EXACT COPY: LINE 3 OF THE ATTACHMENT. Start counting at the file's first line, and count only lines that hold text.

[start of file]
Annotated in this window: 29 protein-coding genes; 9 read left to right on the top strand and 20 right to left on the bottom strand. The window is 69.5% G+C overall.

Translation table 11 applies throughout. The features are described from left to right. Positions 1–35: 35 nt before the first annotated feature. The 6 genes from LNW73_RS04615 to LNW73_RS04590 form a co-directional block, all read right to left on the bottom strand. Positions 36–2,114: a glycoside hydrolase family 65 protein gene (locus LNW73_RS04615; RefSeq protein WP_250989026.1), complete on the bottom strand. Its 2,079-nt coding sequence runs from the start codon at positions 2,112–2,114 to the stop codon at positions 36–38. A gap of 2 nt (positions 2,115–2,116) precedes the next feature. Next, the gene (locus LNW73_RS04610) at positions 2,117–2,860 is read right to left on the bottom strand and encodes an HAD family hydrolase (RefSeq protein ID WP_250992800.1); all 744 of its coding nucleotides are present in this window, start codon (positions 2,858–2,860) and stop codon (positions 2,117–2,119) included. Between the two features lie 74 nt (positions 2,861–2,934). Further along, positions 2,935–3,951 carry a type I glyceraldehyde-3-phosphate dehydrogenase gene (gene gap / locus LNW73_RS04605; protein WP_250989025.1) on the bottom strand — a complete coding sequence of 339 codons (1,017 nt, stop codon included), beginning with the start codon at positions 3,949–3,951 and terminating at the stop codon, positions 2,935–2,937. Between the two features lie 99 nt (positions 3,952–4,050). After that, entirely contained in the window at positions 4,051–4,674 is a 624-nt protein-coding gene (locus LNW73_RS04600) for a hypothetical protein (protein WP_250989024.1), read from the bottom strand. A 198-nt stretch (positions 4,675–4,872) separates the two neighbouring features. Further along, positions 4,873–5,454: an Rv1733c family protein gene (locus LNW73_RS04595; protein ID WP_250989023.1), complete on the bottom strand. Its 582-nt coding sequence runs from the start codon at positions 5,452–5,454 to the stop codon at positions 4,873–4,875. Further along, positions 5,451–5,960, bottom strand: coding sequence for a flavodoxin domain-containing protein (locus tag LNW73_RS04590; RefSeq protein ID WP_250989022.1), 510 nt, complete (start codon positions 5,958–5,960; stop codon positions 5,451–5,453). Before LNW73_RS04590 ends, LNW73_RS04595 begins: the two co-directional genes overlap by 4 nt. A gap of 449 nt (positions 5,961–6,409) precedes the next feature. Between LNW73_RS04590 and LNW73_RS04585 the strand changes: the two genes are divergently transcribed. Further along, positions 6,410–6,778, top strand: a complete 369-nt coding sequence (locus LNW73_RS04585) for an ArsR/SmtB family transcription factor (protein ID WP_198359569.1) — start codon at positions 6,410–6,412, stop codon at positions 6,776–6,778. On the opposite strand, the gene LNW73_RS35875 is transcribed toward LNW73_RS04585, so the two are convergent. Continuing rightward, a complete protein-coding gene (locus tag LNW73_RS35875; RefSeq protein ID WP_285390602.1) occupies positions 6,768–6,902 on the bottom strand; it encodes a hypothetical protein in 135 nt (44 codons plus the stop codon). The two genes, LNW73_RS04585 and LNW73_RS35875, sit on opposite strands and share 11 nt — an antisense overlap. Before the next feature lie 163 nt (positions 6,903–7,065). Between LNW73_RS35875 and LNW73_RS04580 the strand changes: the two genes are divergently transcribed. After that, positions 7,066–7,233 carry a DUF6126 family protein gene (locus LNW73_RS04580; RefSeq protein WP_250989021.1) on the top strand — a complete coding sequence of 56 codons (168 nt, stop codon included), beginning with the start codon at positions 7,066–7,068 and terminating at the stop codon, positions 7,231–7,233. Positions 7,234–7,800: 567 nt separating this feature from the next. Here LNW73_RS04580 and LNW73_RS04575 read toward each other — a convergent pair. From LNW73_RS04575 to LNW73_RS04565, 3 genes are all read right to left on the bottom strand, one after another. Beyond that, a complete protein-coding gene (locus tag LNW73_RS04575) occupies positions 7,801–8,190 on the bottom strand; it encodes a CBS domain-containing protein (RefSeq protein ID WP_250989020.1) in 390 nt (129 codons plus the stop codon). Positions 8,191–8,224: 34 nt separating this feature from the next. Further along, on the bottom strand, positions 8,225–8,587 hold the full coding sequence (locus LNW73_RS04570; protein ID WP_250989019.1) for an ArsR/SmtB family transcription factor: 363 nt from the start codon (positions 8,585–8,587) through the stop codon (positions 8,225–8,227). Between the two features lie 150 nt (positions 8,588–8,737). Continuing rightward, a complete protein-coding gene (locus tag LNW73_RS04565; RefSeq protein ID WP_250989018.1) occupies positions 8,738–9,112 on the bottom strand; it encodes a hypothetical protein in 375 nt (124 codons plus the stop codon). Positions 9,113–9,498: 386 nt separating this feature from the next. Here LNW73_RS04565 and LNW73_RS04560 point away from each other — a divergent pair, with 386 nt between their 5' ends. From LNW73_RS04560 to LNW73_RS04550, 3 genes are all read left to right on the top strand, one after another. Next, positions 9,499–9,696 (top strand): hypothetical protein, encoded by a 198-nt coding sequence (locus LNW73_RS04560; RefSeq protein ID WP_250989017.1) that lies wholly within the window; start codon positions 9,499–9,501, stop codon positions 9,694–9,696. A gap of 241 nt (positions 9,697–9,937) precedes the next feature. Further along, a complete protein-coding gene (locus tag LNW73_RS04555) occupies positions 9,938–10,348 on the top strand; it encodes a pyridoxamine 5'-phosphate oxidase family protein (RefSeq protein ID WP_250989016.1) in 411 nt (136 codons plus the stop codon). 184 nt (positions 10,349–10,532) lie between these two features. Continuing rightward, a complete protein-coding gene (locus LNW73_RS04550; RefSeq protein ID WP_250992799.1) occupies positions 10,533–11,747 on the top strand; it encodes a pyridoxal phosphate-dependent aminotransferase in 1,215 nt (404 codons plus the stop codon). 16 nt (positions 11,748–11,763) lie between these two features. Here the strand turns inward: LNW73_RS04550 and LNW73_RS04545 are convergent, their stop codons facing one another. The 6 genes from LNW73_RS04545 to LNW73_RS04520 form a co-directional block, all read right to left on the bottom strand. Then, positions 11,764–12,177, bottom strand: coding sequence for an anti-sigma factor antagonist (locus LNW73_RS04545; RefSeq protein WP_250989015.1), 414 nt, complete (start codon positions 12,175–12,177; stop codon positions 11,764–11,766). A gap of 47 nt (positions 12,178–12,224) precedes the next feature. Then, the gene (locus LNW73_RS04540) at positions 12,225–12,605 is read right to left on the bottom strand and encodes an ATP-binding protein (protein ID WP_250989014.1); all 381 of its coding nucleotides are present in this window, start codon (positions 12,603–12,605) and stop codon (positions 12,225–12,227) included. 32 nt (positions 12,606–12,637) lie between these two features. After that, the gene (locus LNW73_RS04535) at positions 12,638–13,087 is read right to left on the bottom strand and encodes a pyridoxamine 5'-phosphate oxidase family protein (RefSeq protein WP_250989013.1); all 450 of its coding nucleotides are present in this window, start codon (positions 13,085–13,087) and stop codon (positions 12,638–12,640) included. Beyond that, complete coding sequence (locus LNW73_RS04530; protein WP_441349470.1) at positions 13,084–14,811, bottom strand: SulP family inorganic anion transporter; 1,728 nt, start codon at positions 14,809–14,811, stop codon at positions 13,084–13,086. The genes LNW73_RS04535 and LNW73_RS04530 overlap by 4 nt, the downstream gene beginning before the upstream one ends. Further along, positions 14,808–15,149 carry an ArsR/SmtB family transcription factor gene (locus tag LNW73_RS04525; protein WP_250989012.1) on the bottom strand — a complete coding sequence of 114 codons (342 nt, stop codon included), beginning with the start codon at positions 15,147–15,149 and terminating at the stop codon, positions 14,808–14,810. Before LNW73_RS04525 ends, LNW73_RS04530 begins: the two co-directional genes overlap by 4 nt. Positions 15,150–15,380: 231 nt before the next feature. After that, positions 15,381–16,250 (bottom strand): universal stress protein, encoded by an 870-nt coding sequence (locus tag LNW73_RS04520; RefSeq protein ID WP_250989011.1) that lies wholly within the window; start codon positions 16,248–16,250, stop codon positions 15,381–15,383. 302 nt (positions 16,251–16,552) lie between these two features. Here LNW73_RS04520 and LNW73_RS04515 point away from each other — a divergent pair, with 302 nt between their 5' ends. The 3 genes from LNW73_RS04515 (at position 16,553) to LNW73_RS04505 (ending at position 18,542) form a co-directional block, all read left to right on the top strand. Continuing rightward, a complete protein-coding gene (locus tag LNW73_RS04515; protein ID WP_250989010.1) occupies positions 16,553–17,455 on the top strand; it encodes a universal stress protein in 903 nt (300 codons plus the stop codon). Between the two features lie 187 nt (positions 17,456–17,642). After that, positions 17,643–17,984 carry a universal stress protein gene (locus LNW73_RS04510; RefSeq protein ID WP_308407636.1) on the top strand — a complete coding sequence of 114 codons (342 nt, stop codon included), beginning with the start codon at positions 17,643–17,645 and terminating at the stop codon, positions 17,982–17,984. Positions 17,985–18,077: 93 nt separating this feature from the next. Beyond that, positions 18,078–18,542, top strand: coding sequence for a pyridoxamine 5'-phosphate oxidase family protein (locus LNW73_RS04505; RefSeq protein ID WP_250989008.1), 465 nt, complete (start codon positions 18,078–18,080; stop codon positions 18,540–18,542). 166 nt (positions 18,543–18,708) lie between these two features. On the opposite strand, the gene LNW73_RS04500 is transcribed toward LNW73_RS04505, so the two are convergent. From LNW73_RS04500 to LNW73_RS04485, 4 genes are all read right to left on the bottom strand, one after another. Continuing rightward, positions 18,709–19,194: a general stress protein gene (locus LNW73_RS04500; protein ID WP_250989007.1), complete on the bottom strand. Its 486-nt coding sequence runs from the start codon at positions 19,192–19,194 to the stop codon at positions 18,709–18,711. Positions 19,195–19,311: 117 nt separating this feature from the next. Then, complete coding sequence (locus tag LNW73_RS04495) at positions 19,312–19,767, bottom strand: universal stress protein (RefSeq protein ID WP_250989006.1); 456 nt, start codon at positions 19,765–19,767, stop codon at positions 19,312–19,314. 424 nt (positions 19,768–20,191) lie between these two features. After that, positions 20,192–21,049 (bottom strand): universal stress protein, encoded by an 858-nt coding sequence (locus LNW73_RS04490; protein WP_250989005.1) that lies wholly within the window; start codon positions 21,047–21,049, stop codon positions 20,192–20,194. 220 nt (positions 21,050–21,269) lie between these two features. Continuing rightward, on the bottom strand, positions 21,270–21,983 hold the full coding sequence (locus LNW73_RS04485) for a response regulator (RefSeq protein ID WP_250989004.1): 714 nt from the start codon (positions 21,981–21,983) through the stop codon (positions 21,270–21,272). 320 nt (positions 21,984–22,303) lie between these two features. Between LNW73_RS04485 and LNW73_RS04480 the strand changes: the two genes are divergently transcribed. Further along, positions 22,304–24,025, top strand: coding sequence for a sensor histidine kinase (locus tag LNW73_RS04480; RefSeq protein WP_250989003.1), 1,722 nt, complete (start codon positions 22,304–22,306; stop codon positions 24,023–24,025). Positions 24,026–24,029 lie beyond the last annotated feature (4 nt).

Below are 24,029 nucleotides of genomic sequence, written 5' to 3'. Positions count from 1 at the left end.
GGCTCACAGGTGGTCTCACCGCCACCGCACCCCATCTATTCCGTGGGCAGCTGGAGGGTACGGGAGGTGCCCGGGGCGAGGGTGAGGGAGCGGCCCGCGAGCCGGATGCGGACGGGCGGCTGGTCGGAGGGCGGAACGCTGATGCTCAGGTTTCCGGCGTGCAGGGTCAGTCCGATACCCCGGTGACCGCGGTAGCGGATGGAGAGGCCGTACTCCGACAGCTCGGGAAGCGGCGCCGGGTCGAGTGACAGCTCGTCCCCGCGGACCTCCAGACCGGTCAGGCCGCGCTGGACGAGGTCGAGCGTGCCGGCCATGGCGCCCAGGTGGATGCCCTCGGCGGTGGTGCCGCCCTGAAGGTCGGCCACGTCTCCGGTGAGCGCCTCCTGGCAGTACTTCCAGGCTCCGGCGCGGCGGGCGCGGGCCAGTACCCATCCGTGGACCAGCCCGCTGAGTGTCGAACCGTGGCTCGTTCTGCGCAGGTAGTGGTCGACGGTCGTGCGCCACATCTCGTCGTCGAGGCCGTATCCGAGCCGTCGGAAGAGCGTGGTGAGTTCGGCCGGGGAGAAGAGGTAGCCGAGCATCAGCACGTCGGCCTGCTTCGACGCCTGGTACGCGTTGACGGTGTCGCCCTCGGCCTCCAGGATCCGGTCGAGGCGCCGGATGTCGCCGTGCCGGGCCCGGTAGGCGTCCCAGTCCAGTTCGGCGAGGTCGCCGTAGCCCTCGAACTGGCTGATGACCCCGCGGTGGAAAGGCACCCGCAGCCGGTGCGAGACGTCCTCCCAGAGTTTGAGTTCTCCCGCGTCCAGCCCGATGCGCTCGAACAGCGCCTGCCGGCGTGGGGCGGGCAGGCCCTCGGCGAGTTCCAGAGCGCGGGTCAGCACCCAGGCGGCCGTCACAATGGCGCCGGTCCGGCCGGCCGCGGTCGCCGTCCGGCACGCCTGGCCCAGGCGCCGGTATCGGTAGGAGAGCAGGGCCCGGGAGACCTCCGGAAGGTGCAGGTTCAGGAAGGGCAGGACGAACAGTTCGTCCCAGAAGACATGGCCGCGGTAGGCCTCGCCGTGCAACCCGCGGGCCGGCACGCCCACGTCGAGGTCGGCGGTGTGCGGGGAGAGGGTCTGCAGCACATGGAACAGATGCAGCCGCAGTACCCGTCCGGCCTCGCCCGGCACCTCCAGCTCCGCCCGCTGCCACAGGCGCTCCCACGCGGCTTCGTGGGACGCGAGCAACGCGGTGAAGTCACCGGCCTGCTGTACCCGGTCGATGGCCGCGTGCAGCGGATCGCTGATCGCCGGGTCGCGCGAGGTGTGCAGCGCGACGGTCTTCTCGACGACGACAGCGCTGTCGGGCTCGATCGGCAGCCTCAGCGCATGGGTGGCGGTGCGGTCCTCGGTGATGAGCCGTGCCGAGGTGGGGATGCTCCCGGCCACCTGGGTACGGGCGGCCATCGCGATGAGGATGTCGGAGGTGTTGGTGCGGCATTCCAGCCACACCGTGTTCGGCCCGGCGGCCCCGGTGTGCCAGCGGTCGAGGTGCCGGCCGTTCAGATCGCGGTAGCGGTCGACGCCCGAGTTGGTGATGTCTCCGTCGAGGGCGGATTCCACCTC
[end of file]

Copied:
Below are 24,029 nucleotides of genomic sequence, written 5' to 3'. Positions count from 1 at the left end.